Photograph: Alison Slattery | Tourisme Montréal

18 restaurants and delis with the best Montreal smoked meat

These delis and restaurants are the establishment when it comes to the best Montreal smoked meat

Written by: Isa Tousignant
Contributor: Tommy Dion

An iconic Montreal food, eating smoked meat at the best delis and restaurants in the city is among the best things to do, hands down—right alongside the best poutine and the best bagels. It’s a beautiful thing: Brisket that's dry-rubbed with a mix of curing salt, black pepper and aromatics before being smoked and steamed until a lovely rose pink, slathered with baseball mustard and finally sandwiched in rye bread. This list is all you’ll need to find of best, from the famous to the fledgling and everything in between.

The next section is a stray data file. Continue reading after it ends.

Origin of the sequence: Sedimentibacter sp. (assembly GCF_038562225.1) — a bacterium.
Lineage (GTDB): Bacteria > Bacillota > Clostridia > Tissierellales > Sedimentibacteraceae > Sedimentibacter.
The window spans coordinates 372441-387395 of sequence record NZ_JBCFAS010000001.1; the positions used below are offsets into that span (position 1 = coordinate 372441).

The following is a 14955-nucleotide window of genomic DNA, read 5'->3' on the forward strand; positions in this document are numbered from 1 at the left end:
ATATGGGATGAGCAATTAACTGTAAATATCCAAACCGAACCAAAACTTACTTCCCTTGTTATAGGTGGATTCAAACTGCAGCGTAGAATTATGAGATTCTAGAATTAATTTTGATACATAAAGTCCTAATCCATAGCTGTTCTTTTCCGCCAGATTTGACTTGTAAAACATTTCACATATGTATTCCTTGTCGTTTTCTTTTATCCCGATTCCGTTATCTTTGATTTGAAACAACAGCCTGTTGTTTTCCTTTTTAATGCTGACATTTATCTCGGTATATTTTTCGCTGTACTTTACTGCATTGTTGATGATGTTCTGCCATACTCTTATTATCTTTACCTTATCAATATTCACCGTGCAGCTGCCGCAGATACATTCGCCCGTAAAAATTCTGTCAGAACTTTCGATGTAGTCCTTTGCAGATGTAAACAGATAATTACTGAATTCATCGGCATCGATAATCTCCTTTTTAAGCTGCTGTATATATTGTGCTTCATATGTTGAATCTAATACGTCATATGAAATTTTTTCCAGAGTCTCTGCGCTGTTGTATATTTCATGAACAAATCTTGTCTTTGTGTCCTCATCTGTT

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Paul Toussaint strikes again, and this time, while the grill is hot: The menu here is a continental journey through the barbecue techniques of two hemispheres, combining North, Central, and South America. While the regional traditions and fixings of the United States, as well as South American delicacies like Caribbean jerk, Argentinian asado, and Brazilian churrasco get covered, you need to try the Montreal smoked meat grilled cheese sandwiches on the menu.

The best Montreal smoked meat